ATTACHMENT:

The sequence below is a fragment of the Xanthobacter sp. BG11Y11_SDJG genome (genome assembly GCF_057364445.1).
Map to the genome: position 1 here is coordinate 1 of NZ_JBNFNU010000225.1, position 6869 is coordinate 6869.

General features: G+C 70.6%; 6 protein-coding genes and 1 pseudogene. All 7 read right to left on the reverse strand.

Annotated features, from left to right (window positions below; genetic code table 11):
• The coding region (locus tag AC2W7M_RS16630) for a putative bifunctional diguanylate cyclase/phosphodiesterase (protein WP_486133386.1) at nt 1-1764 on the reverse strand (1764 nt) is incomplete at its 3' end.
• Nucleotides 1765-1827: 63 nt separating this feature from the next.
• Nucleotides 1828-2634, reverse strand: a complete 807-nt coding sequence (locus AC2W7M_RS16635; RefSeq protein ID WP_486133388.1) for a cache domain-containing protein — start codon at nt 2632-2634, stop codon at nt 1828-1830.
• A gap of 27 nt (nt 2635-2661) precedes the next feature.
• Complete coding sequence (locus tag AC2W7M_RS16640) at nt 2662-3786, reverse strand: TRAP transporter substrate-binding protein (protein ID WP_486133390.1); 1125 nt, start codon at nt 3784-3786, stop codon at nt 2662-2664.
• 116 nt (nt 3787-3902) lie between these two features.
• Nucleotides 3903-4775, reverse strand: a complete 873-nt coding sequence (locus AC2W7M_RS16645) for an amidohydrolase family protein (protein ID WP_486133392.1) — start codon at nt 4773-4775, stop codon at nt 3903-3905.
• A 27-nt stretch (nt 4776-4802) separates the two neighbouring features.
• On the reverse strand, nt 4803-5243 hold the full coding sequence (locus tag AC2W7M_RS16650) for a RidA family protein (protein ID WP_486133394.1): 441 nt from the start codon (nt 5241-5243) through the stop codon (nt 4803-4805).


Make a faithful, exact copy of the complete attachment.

The sequence below is a fragment of the Xanthobacter sp. BG11Y11_SDJG genome (genome assembly GCF_057364445.1).
Map to the genome: position 1 here is coordinate 1 of NZ_JBNFNU010000225.1, position 6869 is coordinate 6869.

General features: G+C 70.6%; 6 protein-coding genes and 1 pseudogene. All 7 read right to left on the reverse strand.

Annotated features, from left to right (window positions below; genetic code table 11):
• The coding region (locus tag AC2W7M_RS16630) for a putative bifunctional diguanylate cyclase/phosphodiesterase (protein WP_486133386.1) at nt 1-1764 on the reverse strand (1764 nt) is incomplete at its 3' end.
• Nucleotides 1765-1827: 63 nt separating this feature from the next.
• Nucleotides 1828-2634, reverse strand: a complete 807-nt coding sequence (locus AC2W7M_RS16635; RefSeq protein ID WP_486133388.1) for a cache domain-containing protein — start codon at nt 2632-2634, stop codon at nt 1828-1830.
• A gap of 27 nt (nt 2635-2661) precedes the next feature.
• Complete coding sequence (locus tag AC2W7M_RS16640) at nt 2662-3786, reverse strand: TRAP transporter substrate-binding protein (protein ID WP_486133390.1); 1125 nt, start codon at nt 3784-3786, stop codon at nt 2662-2664.
• 116 nt (nt 3787-3902) lie between these two features.
• Nucleotides 3903-4775, reverse strand: a complete 873-nt coding sequence (locus AC2W7M_RS16645) for an amidohydrolase family protein (protein ID WP_486133392.1) — start codon at nt 4773-4775, stop codon at nt 3903-3905.
• A 27-nt stretch (nt 4776-4802) separates the two neighbouring features.
• On the reverse strand, nt 4803-5243 hold the full coding sequence (locus tag AC2W7M_RS16650) for a RidA family protein (protein ID WP_486133394.1): 441 nt from the start codon (nt 5241-5243) through the stop codon (nt 4803-4805).